Members of the Organisation of the Petroleum Exporting Countries (OPEC) are said to require investments of about $10.5trillion to meet the projected increase in global oil demand.
This is as Nigeria’s crude oil increased by 151,100 barrels per day (bpd) from 1.6 million bpd in October to 1.751 million bpd in November, according to latest data from OPEC.
The Secretary General of OPEC, Mohammad Sanusi Barkindo, who made this disclosure at the 5th International Energy Executive Forum, in Beijing, China, added that it is important to encourage the kind of investments necessary to prevent supply gaps in the future.
The fact remains that the world will continue to need all energy sources, especially for the 1.1 billion people in developing countries that suffer from acute energy poverty.
Barkindo said the positive benefits of oil should not be put beyond the reach of millions of the world’s poorest and most vulnerable people. “It should not be overlooked that our resource has, throughout its history, stimulated economic growth, development, prosperity and social mobility.
“The right to have access to modern energy services for the first time, to provide warmth, light and mobility should not be unduly impeded.
“Therefore, rather than discriminate against any energy source, it is vital that we collectively develop and adopt technologies that transform the environmental credentials of all energies. In this regard, OPEC welcomes coordinated action among all Parties, with industry and through various research and development platforms,” he added.
Barkindo insisted that the market rebalancing process is well underway, adding that commercial oil stocks in the Organisation for Economic Co-operation and Development (OECD), fell further in November, and the difference to the latest five-year average was reduced by around 200 million barrels since the beginning of this year.
This process, he noted, was clearly driven by the excellent conformity levels with the production adjustments, which was 116 per cent in October. It is a clear indication of the steely and determined commitment of participating producers to this process.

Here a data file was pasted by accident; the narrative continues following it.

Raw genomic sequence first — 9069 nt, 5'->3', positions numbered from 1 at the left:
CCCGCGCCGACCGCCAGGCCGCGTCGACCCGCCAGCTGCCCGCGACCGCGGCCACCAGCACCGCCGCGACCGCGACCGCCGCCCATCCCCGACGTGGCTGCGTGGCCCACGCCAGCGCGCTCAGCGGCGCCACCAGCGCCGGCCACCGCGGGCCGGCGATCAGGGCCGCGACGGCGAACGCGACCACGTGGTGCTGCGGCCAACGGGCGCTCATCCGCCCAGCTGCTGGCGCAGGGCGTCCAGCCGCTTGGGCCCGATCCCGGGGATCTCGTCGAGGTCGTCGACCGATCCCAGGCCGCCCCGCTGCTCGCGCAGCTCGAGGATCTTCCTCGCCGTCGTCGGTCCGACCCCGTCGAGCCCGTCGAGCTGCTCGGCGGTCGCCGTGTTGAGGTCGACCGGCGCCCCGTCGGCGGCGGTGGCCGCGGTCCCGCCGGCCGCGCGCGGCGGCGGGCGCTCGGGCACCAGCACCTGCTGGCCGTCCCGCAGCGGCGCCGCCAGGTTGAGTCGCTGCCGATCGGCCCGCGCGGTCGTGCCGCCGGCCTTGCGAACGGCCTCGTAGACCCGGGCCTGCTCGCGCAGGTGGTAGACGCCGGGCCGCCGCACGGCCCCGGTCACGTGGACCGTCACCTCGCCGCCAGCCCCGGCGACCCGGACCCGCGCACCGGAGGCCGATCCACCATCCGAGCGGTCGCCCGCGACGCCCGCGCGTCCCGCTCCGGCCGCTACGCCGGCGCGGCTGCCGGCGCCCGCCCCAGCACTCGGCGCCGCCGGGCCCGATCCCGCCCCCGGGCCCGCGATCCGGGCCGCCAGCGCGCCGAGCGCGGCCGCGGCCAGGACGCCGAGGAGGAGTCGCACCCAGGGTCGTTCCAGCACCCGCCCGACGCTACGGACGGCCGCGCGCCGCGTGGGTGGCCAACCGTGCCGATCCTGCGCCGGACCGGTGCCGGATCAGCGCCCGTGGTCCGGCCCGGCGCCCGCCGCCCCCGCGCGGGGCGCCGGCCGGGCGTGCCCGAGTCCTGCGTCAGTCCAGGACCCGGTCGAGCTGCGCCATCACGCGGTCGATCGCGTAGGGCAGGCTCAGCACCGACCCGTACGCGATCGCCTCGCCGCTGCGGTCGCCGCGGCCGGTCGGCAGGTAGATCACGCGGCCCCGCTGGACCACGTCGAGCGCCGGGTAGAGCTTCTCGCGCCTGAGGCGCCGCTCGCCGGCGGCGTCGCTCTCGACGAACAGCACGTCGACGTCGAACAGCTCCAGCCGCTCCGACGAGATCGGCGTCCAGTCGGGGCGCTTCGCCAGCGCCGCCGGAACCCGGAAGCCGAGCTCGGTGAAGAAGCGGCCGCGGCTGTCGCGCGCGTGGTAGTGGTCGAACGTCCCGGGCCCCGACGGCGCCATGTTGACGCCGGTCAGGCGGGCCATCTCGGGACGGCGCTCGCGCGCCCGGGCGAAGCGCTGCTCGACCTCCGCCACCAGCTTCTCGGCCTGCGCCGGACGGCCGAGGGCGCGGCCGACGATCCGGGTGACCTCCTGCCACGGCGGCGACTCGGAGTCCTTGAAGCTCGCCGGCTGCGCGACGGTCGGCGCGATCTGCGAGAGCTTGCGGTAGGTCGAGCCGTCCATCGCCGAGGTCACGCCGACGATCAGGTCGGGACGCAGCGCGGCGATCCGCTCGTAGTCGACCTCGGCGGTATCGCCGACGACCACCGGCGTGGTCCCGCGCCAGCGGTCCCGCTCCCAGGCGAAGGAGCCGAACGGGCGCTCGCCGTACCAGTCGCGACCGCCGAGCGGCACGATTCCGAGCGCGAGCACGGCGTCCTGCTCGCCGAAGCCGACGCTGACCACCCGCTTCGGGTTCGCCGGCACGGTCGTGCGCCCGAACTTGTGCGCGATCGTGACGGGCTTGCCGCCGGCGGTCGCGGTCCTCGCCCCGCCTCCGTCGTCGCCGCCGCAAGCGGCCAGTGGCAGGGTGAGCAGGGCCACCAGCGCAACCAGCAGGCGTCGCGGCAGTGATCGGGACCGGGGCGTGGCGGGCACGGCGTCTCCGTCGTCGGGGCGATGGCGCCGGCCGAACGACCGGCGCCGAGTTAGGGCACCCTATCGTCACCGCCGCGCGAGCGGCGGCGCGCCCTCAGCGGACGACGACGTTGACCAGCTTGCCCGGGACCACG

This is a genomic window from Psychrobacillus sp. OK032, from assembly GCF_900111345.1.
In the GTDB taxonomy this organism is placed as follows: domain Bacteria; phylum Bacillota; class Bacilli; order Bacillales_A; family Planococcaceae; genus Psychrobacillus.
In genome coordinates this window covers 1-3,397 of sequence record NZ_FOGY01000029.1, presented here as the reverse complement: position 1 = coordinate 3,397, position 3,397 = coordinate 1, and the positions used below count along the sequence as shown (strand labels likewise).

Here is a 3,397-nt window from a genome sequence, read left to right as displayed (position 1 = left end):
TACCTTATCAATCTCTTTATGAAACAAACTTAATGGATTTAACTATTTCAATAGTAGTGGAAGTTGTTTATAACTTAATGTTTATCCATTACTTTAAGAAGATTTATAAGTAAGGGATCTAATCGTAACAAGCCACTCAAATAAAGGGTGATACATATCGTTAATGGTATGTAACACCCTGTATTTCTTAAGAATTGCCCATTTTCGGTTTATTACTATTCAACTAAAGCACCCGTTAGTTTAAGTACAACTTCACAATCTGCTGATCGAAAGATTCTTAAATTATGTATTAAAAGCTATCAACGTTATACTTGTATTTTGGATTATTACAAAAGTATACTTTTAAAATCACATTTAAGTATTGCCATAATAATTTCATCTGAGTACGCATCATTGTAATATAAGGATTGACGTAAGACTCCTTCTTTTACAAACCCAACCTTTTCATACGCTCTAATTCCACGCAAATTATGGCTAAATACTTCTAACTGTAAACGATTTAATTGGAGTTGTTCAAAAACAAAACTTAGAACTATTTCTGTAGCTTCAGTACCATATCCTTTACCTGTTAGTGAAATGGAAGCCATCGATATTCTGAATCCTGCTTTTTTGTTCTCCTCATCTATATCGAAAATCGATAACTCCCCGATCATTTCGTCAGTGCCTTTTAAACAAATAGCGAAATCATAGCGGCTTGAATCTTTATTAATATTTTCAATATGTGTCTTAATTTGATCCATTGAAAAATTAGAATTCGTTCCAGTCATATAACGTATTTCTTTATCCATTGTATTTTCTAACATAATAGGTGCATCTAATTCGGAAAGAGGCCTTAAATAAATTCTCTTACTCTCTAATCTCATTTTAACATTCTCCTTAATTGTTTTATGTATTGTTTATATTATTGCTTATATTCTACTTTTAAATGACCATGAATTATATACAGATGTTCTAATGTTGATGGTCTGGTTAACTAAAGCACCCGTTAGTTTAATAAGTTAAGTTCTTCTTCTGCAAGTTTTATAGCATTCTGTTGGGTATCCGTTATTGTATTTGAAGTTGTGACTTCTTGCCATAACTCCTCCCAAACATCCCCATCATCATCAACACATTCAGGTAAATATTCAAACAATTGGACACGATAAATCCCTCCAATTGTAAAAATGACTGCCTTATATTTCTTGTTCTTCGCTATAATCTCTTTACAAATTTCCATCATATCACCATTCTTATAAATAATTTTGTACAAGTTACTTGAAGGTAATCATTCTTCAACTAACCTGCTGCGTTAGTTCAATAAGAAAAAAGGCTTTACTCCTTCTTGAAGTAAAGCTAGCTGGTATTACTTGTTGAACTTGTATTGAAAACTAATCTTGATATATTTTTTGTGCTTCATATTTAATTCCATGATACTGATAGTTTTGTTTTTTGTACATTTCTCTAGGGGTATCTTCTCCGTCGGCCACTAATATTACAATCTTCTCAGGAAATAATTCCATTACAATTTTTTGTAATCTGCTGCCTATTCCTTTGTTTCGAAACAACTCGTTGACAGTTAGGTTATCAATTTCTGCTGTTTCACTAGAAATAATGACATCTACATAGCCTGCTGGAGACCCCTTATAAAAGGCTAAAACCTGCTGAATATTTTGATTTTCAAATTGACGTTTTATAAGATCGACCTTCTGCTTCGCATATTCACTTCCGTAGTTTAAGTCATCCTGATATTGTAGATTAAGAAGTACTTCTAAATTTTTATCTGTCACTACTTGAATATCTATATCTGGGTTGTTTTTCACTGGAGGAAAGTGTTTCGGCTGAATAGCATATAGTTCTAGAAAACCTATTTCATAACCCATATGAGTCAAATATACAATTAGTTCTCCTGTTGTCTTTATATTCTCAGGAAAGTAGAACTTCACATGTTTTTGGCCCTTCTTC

He added that there are further positive signs for the global oil market. “Global economic growth is forecast at 3.7 per cent for both 2017 and 2018. China’s GDP growth is forecast at 6.8 per cent in 2017, and 6.5 per cent in 2018. Correspondingly, global oil demand growth has also been on the rise. For 2018, the encouraging dynamic is set to continue with a forecast of 1.51 million barrels a day.”
Meanwhile, OPEC’s monthly oil market report released recently, showed that total OPEC-14 crude oil production averaged 32.45 mbpd in November, a decrease of 133,000 bpd over the previous month. Crude oil output increased mainly in Nigeria, while production mainly declined in Angola, Saudi Arabia, Venezuela, and the United Arab Emirates (UAE).
Although there is a slight decrease in OPEC oil production, Nigeria managed to record an improvement of 151,100 bpd during the month under review.
The new OPEC report showed that Nigeria’s crude oil production has witnessed consistent increase since the beginning of this year, increasing from 1.388 million bpd in first quarter (Q1) to 1,483 million bpd in Q2 and 1.592 million bpd in Q3.
The Group Managing Director, Nigerian National Petroleum Corporation (NNPC), Dr. Maikanti Baru, emphasised the need for stakeholders to proffer solutions to vandalism challenge, as it posed a great threat to the Nigerian economy in terms of revenue loss and environmental degradation.